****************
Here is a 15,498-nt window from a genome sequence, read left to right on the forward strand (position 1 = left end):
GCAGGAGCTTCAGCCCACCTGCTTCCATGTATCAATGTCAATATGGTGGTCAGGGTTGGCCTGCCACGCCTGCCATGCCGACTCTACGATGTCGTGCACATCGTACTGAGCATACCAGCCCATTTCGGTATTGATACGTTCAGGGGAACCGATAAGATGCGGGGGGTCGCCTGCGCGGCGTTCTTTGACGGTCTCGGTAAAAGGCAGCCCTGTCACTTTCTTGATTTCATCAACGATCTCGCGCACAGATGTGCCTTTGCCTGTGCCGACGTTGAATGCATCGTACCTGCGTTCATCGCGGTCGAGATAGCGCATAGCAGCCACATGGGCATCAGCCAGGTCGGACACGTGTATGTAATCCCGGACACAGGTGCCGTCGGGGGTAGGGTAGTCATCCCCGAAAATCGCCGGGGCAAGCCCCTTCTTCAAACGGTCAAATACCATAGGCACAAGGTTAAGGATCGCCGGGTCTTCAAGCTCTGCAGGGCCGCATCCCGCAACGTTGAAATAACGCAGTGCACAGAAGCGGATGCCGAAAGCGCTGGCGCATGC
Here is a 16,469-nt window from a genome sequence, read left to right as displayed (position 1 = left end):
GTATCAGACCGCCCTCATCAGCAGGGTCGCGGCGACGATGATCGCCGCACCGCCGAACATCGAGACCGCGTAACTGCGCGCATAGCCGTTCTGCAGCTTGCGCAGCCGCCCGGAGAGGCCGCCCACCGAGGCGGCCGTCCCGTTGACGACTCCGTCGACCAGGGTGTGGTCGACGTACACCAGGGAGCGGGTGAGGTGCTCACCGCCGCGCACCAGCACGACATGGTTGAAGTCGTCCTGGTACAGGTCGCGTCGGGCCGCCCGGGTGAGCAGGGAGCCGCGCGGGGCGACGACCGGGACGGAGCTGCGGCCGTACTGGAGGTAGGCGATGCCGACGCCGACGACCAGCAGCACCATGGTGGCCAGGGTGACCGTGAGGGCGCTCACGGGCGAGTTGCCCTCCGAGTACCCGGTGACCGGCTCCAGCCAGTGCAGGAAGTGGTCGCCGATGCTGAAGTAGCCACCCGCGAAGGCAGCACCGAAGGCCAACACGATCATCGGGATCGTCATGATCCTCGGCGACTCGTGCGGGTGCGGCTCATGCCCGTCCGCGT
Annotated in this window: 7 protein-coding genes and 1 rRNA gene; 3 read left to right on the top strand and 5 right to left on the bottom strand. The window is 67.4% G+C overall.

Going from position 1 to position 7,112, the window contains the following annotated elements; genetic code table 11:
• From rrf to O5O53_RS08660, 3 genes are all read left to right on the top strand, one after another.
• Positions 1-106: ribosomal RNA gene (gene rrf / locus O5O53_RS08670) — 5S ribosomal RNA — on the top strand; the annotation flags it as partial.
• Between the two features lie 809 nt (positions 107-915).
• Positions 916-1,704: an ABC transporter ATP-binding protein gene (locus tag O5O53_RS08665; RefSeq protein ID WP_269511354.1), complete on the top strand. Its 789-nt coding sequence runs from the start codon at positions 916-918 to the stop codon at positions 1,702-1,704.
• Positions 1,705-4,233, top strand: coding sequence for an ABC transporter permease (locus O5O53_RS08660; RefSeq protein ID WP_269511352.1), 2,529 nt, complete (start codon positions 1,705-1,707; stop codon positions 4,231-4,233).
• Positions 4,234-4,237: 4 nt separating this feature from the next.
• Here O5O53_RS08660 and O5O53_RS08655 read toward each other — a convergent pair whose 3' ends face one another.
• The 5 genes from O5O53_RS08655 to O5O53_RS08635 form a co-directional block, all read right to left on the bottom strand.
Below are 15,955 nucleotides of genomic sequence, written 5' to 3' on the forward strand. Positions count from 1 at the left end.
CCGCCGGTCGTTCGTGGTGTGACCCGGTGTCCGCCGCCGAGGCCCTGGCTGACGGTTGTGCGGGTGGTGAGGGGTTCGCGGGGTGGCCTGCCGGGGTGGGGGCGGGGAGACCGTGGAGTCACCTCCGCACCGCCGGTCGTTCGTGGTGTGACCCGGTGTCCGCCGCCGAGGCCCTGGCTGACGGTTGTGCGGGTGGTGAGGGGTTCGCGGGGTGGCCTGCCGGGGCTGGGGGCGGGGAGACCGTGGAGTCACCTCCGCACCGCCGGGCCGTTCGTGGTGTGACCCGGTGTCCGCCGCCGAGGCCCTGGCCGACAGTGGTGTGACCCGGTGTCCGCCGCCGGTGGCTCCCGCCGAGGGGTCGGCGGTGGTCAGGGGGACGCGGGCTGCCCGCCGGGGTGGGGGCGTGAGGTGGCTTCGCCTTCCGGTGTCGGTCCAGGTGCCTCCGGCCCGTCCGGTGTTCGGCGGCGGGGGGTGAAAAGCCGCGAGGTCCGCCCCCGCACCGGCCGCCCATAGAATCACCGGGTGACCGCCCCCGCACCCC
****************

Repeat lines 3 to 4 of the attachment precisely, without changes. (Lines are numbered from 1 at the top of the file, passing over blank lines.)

Here is a 16,469-nt window from a genome sequence, read left to right as displayed (position 1 = left end):
GTATCAGACCGCCCTCATCAGCAGGGTCGCGGCGACGATGATCGCCGCACCGCCGAACATCGAGACCGCGTAACTGCGCGCATAGCCGTTCTGCAGCTTGCGCAGCCGCCCGGAGAGGCCGCCCACCGAGGCGGCCGTCCCGTTGACGACTCCGTCGACCAGGGTGTGGTCGACGTACACCAGGGAGCGGGTGAGGTGCTCACCGCCGCGCACCAGCACGACATGGTTGAAGTCGTCCTGGTACAGGTCGCGTCGGGCCGCCCGGGTGAGCAGGGAGCCGCGCGGGGCGACGACCGGGACGGAGCTGCGGCCGTACTGGAGGTAGGCGATGCCGACGCCGACGACCAGCAGCACCATGGTGGCCAGGGTGACCGTGAGGGCGCTCACGGGCGAGTTGCCCTCCGAGTACCCGGTGACCGGCTCCAGCCAGTGCAGGAAGTGGTCGCCGATGCTGAAGTAGCCACCCGCGAAGGCAGCACCGAAGGCCAACACGATCATCGGGATCGTCATGATCCTCGGCGACTCGTGCGGGTGCGGCTCATGCCCGTCCGCGT